Written By: Amos Murphy
As the night fell on the Stade de Lyon, anticipation grew ahead of the tournaments first big heavyweight clash. A Belgian squad glittered with talent from all across Europe, paired against a subdued Italian team, lacking any sheer attacking quality and a shadow of their former illustrious figure in European football – it was Belgium’s to lose.
No longer the dark horses, Belgium heading into the tournament were amongst the favourites: Hazard, De Bruyne, Courtois, Axel Witsel, Lukaku – just some of the superstars the Belgian squad possessed. The only problem which faced Marc Wilmots was can he mould all of this quality into a championship contending, potentially even winning side? – it proved a much harder task than expected.
It was unheard of for an Italian team to go into a first game of a tournament underdogs, even more so at the expense of Belgium. This however, was a sign of the times and ranked second in the FIFA rankings (only behind Lionel Messi’s Argentina), expectation was high and it was time for Belgium’s ‘golden era’ to take centre stage and make a statement by turning over a derelict and deprived Italian side.
It was an Italian footballing masterclass.
Despite having a defence including Jan Vertonghen and Toby Alderweireld; the premier league’s best defensive partnership last season, the Belgium back line suffered a torrid night, being torn apart by a winger who struggled to get into the Sunderland side and a striker who up until spring had gone on a twelve match goal drought.
Whilst the absence of their captain and leader Vincent Kompany paid dividends, excuses cannot be made and Belgium’s inability to be organised properly, coupled with two holding midfielders who had their hearts set on playing centre forward, left Thibaut Courtois’ goal severely exposed and susceptible to damaging Italian counter attacks.
However, this Belgium team isn’t reliant on its defence and their main asset is going forward. They managed twenty-four goals in qualifying and with their early defensive frailties being perfectly shown, it was clear the likes of Hazard, De Bruyne and Lukaku were going to have to carry this Belgium side and salvage something from the first match in the ‘group of death’.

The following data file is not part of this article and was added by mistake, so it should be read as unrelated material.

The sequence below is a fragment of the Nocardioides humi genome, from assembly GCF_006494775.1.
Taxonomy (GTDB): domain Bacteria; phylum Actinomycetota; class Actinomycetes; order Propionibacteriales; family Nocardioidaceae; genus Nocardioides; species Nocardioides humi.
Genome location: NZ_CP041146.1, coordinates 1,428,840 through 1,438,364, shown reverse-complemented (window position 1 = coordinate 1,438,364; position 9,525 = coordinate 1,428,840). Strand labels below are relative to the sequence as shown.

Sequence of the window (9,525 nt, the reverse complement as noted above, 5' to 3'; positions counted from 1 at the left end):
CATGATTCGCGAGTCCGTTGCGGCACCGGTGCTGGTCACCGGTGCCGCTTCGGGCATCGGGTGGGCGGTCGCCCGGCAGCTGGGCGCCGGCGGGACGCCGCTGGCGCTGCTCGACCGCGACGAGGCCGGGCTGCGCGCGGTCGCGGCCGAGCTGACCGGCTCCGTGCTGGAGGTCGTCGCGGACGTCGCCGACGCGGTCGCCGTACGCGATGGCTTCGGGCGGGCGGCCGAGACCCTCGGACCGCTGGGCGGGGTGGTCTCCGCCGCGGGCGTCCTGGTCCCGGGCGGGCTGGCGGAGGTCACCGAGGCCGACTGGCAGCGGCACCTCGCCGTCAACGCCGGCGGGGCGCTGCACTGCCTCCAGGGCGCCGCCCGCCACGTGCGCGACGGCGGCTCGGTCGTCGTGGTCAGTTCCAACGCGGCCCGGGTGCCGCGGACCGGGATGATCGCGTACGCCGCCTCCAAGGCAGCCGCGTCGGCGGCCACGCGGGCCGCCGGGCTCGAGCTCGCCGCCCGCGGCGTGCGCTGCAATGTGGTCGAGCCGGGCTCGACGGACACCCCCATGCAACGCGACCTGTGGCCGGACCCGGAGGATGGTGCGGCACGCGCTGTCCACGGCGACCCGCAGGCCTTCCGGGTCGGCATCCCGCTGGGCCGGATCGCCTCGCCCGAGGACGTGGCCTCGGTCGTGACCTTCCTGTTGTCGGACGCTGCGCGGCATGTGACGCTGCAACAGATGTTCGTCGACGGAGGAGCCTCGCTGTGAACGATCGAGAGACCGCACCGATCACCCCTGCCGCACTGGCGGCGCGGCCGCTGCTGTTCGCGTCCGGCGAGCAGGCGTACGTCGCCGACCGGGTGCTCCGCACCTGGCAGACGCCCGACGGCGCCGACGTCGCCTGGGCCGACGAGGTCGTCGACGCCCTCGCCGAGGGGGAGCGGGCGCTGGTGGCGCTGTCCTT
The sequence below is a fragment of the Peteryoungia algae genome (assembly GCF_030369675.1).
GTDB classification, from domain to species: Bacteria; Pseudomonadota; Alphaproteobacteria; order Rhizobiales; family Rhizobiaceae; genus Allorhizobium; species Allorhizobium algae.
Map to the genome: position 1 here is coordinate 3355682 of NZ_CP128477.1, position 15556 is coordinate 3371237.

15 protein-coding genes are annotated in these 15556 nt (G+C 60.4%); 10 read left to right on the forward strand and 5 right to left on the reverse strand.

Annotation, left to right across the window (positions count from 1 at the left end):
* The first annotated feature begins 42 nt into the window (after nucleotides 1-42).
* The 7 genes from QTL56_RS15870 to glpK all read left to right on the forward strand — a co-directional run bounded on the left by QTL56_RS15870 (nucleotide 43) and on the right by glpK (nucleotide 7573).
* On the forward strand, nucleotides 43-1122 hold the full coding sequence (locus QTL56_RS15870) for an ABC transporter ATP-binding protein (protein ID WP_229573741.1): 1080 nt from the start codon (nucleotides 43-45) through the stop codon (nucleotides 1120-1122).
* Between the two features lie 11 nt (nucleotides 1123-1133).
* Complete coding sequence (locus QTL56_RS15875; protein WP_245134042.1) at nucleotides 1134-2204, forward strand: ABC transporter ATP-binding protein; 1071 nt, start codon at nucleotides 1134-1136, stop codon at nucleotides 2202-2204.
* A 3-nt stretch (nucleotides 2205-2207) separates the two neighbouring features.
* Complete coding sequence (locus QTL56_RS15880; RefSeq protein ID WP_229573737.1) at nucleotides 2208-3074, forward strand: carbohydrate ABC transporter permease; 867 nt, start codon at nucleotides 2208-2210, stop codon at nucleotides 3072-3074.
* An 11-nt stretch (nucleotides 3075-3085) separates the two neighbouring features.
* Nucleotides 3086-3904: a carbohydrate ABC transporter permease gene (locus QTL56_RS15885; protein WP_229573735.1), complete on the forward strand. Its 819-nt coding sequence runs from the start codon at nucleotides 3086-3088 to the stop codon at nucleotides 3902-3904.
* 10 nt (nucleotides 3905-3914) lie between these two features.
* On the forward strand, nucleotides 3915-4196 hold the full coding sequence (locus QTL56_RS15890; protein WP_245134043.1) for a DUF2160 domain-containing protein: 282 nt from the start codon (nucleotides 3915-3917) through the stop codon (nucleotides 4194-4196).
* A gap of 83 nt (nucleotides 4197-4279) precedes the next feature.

Despite having eighteen shots, only two were on target and this Belgium squad seemed reluctant to want to score. The standout chance falling to Lukaku, a player hyped up as potentially one day being the best striker in the world, one on one but inevitably he fluffed it.
Throughout the whole ninety minutes it was clear the entire team looked lost for ideas and lacked the required intensity, pace and desire to win. Whilst some may claim, the manager included, this is down to their abundance of Premier League players being tired after a demanding season at club level, the blame must be pointed at one individual only: Marc Wilmots.
His lack of awareness to play to Belgium’s strengths cost them dearly last night, pushing Kevin De Bruyne out wide to accommodate for Marouane Fellani, whilst the dynamic Moussa Dembele sat watching on, all so Belgium could adopt an eighteenth century style of play and fatuously attempt to compete aerially against the best defence in the entire tournament – a futile move.
Shifting Vertonghen out to right back, a great tactically aware defender maybe, but nowhere near as versatile to play such a position, was another example of how Marc Wilmots is single handedly wasting away Belgium’s golden boys.
It is yet to be seen whether or not Belgium can bounce back and take the required wins against the Republic of Ireland and Sweden to progress to the later stages of the tournament, but one thing that is clear, whilst Wilmots continues to pick players which don’t fit the system and send them out with no clear intentions of playing to their strengths, they will fail miserably and be left wondering what could’ve been.